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Photo courtesy of Rmax

Polyiso has long been the insulation of choice for roofing due to its high R-value and superior fire resistant properties, yet many don’t realize it’s also highly effective at meeting continuous insulation requirements for wall applications.

Continuous insulation requirements, which are increasingly prescribed by building codes, require that insulation is consistent across the entirety of a structure, lest thermal bridges—gaps in a building’s envelope caused by conductive surfaces like wall studs and cladding—allow heat to flow in and out, lowering occupant comfort and raising energy bills. Simply put, utilizing continuous insulation on a rooftop but not a structure’s walls would be like putting a plastic lid on an icebox made of wood. It would be an ineffective product.

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Polyiso remains the first-rate choice for wall applications, with an R-value of 6.5 per inch and a service temperature of 250º Fahrenheit. Photo courtesy of Rmax

But with so many options available for wall insulation, like extruded polystyrene and mineral wool, why choose polyiso? For the same reason it has been utilized in 75 to 80% of roofing applications for decades, it remains the first-rate choice for wall applications. With an R-value of 6.5 per inch and a service temperature of 250º Fahrenheit, it is head and shoulders above other rigid foam insulation products.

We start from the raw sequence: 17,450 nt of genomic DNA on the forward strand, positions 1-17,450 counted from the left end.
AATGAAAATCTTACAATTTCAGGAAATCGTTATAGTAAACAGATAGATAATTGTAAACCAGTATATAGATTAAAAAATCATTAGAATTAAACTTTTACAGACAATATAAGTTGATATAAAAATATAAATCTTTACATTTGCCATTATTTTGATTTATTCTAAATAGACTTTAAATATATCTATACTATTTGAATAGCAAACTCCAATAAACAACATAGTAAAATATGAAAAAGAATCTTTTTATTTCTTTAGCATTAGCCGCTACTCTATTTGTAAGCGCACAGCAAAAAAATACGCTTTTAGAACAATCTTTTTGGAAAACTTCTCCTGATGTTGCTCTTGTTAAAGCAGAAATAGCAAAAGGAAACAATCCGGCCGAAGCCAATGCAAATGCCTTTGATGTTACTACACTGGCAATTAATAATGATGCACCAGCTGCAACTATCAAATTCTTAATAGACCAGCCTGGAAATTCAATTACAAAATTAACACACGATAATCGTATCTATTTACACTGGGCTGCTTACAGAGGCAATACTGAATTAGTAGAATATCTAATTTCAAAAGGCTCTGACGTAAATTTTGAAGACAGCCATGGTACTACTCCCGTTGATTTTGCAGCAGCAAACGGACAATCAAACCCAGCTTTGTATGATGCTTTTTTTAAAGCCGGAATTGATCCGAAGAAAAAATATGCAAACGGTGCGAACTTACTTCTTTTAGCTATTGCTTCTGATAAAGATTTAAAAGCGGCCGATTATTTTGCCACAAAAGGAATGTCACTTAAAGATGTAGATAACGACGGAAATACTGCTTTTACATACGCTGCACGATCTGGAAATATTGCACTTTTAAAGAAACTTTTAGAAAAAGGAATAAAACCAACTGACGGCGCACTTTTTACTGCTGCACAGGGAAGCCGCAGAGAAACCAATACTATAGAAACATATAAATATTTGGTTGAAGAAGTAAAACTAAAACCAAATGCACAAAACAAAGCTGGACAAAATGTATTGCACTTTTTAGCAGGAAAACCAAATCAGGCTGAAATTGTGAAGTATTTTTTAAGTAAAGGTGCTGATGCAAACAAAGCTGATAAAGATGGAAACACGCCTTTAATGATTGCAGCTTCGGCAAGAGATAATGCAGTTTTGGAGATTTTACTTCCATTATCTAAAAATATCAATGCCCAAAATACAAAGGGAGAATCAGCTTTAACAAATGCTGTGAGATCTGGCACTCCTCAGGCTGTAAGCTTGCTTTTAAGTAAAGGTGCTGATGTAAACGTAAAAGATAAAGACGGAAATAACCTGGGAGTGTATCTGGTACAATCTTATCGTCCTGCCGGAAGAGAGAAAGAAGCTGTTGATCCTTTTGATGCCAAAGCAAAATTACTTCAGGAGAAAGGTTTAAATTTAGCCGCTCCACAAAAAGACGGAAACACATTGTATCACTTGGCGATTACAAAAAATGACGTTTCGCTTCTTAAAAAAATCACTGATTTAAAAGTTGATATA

Moreover, contrary to popular belief, polyiso is also highly moisture-resistant. Often when employed in roofing applications, polyiso utilizes less expensive paper facers that have been criticized for their poor moisture resistance. But this is only because, in these instances, roofing membranes encapsulate the polyiso, acting as their own air and water barriers. When transitioning to wall applications, foil facers are often used instead, which effectively prevent water and vapor absorption. Not only do foil facers make polyiso a flexible material, capable of acting as both insulation and an air and water barrier for roofing and wall applications, but they also reduce redundant materials like exterior gypsum and other air and water barrier membranes, cutting costs and shrinking a project’s overall environmental footprint.

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Laurie Hill, vice president of technical at Rmax

Technical Vice President Laurie Hill has been at Rmax—a market leader in polyiso for roof and wall applications—for 20-plus years. She also chairs the C1289 polyiso task group at the American Society for Testing and Materials, where she’s contributed to developing standards for the material.

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